Presentation on theme: "Metamorphic Rocks. Metamorphic rocks are produced from preexisting igneous, sedimentary, or from other metamorphic rocks. Every metamorphic rock has a."— Presentation transcript:
Metamorphic rocks are produced from preexisting igneous, sedimentary, or from other metamorphic rocks. Every metamorphic rock has a parent rock – the rock from which it was formed. Metamorphism, which means to “change form,” is a process that leads to changes in the mineralogy, texture, and sometimes the chemical composition of rocks. Factors that might cause a rock to alter from one form to another includes changes in temperature, pressure (stress), and the introduction to chemically active fluids. Metamorphism often progresses incrementally, from slight changes (low-grade metamorphism) to substantial changes (high-grade metamorphism). An example of low-grade would be shale turning into slate when put under pressure (stress). In high-grade changes, slight melting may occur, as well as folds or obliteration of fossils or vesicles in the parent rock.
What Drives Metamorphism? The agents of metamorphism include heat, pressure (stress), and chemically active fluids. During metamorphism, rocks may be subjected to all three metamorphic agents simultaneously. Heat is the most important of metamorphism because it provides the energy to drive chemical reactions that result in the recrystallization of existing materials and/or the formation of new materials. Earth’s internal heat comes mainly from radioactive decay within the Earth’s interior.
What Drives Metamorphism? Pressure, like temperature, increases as you get deeper into the Earth. Buried rocks are subjected to this pressure, called confining pressure, which causes the spaces between mineral grains to close, producing a more compact rock having a greater density. This pressure may ultimately cause minerals to recrystallize into new minerals that a display a more compact form. Unlike confining pressure, which “squeezes” rock equally in all directions (and does not fold or deform them), differential stress, where forces pushing on the rocks are unequal, can create folds and deformation. This is especially prominent at convergent plate boundaries.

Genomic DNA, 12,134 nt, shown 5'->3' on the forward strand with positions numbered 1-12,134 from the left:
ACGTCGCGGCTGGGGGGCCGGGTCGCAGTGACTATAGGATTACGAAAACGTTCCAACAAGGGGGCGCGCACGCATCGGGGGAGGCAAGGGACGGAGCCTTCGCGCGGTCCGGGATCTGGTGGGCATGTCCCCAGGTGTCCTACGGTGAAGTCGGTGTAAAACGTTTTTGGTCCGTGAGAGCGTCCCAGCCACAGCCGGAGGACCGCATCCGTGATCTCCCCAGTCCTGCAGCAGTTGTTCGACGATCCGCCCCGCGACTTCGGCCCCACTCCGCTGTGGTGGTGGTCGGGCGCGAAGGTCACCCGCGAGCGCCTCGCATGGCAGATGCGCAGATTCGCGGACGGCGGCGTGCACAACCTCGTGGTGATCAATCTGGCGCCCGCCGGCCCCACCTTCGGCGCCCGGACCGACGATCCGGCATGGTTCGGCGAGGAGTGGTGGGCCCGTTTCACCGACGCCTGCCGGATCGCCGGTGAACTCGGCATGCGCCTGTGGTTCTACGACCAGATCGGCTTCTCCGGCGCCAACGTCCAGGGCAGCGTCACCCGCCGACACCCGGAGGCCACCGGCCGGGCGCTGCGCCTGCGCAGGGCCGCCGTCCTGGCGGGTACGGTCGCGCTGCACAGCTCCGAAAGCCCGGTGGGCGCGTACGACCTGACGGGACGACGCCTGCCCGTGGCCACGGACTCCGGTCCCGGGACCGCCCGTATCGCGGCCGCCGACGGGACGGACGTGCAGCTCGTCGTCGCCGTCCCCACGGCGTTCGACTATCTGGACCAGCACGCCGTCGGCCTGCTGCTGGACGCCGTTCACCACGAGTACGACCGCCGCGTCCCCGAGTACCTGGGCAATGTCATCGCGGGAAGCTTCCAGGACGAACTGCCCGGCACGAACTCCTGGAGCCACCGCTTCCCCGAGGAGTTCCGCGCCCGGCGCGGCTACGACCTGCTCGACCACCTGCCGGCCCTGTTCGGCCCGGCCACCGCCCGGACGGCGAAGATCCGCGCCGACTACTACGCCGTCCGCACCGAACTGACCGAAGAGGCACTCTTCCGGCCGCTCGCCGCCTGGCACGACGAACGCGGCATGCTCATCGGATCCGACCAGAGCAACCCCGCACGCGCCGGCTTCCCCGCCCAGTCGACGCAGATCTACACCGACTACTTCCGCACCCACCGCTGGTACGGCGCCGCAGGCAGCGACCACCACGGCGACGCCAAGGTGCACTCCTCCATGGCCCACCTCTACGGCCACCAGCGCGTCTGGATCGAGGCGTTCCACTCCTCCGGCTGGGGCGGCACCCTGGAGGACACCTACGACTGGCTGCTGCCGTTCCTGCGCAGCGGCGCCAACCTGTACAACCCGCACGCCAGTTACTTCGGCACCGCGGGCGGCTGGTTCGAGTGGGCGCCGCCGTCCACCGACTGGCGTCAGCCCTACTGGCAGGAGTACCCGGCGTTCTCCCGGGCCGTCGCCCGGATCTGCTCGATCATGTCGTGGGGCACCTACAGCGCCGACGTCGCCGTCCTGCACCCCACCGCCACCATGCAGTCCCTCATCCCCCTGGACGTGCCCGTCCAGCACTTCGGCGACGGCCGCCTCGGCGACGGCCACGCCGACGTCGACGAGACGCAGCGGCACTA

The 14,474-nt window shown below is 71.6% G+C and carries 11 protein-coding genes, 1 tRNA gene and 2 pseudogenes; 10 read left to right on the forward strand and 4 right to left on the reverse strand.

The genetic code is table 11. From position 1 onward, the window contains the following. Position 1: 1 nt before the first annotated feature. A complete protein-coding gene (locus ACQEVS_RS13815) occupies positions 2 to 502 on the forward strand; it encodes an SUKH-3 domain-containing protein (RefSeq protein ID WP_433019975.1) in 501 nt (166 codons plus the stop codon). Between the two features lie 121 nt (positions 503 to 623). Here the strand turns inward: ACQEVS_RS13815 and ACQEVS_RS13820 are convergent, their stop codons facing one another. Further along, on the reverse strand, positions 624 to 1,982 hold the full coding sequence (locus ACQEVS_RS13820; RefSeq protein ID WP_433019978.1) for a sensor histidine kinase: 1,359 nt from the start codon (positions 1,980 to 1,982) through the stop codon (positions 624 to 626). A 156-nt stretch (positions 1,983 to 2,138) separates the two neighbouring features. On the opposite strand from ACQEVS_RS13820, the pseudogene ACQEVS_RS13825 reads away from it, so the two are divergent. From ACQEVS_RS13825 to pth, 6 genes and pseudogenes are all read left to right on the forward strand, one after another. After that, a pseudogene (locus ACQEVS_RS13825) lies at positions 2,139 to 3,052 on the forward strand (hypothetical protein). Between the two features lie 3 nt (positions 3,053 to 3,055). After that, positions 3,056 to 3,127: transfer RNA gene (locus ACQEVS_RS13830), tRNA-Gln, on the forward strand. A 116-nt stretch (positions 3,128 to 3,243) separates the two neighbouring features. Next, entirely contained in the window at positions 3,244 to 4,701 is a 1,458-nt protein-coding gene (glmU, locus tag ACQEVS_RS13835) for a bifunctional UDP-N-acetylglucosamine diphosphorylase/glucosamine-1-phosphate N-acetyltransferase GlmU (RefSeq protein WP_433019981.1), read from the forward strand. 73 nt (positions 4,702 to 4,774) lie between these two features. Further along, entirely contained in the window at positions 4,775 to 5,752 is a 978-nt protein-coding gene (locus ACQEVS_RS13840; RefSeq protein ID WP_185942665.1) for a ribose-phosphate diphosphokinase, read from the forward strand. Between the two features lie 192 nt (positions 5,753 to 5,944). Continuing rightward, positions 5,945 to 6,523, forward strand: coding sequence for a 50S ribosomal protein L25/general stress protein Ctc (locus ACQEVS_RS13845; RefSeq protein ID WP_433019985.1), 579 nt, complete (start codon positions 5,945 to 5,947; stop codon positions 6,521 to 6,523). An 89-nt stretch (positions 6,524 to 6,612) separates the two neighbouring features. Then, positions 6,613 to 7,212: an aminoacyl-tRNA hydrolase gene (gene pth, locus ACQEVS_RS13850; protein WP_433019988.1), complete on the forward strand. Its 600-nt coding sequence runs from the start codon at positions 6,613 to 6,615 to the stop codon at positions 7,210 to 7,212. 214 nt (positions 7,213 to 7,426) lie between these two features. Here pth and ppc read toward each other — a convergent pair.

Metamorphic Rock Textures Texture is used to describe the size, shape, and arrangement of grains within a rock. Most igneous and sedimentary rocks consist of mineral grains that have a random orientation. By contrast, deformed metamorphic rocks that contain platy minerals (micas) and/or elongated minerals (amphiboles) typically display some kind of preferred orientation in which the mineral grains exhibit a parallel or specific alignment. This preferred orientation of a rock’s minerals is called a foliated texture. Mica Schist Gedrite
Examples of Foliated Textures Various types of foliation exist, depending largely upon the grade of metamorphism and the mineralogy of the parent rock. We’ll look at three main types of foliation: rock or slaty cleavage; schistosity; and gneissic texture. Rock or Slaty Cleavage: This type of foliated texture describes a rock’s tendency to break or cleave along a specific crystal plane. Slate is a rock with excellent rock cleavage, as it breaks in flat slabs.
Examples of Foliated Textures Schistosity: This type of foliated texture describes a rock created with large, platy minerals (such as mica and chlorite) that have grown large enough to be seen by the unaided eye. In addition to platy minerals, schist often contains deformed quartz and feldspar grains that appear as flat, or lens- shaped, grains hidden among the mica grains.
Examples of Foliated Textures Gneissic Texture: During high-grade metamorphism, ion migrations can result in the segregation of minerals. Although foliated, gneisses will not usually split as easily as slates and schists. Gneisses that do cleave tend to break parallel to their foliation and expose mica-rich surfaces that resemble schist.
Other Metamorphic Textures Not all metamorphic rocks exhibit a foliated texture. Those that do not are referred to as nonfoliated. Nonfoliated textures usually form in environments where parent rocks are composed of minerals that exhibit equidimensional crystals, such as quartz or calcite. Another texture common to metamorphic rocks consists of particularly large grains, called porphyroblasts, that are surrounded by a fine-grained matrix of other minerals. Porphyroblastic textures develop in a wide range of environments and result in very large specimens of certain minerals, such as garnets.
The exterior of the Taj Mahal is constructed mainly of the metamorphic rock marble.
Metamorphic Environments Hydrothermal metamorphism occurs when hot fluids circulate through fissures and cracks that develop in rock. This hot fluid chemically alters rocks and is closely related to igneous activity.
Metamorphic Environments There are a number of environments in which metamorphism occurs. Most are in the vicinity of plate margins, and many are associated with igneous activity. Contact or thermal metamorphism occurs when rocks immediately surrounding a molten igneous body are “baked” and therefore altered from their original state.
Metamorphic Environments Regional metamorphism occurs where rocks are squeezed between two converging lithospheric plates during mountain building.
The typical transition in mineralology that results from progressive metamorphism of shale.